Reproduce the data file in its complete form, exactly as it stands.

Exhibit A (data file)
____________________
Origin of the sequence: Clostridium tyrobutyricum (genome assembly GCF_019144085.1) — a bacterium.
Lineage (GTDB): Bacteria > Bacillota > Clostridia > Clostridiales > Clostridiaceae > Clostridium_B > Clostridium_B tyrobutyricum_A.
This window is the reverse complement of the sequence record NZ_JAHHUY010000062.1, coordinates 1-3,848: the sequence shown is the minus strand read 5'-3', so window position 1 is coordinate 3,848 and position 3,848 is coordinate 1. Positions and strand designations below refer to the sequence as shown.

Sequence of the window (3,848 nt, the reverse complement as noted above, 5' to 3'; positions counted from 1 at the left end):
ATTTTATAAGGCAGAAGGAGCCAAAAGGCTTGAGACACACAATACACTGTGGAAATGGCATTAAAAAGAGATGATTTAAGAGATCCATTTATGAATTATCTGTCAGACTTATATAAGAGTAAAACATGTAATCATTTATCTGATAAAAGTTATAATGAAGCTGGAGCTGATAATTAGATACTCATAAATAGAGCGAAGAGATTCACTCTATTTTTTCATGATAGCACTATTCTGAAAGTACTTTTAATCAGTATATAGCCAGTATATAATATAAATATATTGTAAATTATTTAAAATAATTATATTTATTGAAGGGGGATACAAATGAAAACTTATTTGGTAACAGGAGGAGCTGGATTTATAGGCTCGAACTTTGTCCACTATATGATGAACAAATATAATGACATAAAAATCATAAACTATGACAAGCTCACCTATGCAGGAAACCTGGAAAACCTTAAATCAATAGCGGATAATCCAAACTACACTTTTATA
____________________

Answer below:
Origin of the sequence: Clostridium tyrobutyricum (genome assembly GCF_019144085.1) — a bacterium.
Lineage (GTDB): Bacteria > Bacillota > Clostridia > Clostridiales > Clostridiaceae > Clostridium_B > Clostridium_B tyrobutyricum_A.
This window is the reverse complement of the sequence record NZ_JAHHUY010000062.1, coordinates 1-3,848: the sequence shown is the minus strand read 5'-3', so window position 1 is coordinate 3,848 and position 3,848 is coordinate 1. Positions and strand designations below refer to the sequence as shown.

Sequence of the window (3,848 nt, the reverse complement as noted above, 5' to 3'; positions counted from 1 at the left end):
ATTTTATAAGGCAGAAGGAGCCAAAAGGCTTGAGACACACAATACACTGTGGAAATGGCATTAAAAAGAGATGATTTAAGAGATCCATTTATGAATTATCTGTCAGACTTATATAAGAGTAAAACATGTAATCATTTATCTGATAAAAGTTATAATGAAGCTGGAGCTGATAATTAGATACTCATAAATAGAGCGAAGAGATTCACTCTATTTTTTCATGATAGCACTATTCTGAAAGTACTTTTAATCAGTATATAGCCAGTATATAATATAAATATATTGTAAATTATTTAAAATAATTATATTTATTGAAGGGGGATACAAATGAAAACTTATTTGGTAACAGGAGGAGCTGGATTTATAGGCTCGAACTTTGTCCACTATATGATGAACAAATATAATGACATAAAAATCATAAACTATGACAAGCTCACCTATGCAGGAAACCTGGAAAACCTTAAATCAATAGCGGATAATCCAAACTACACTTTTATA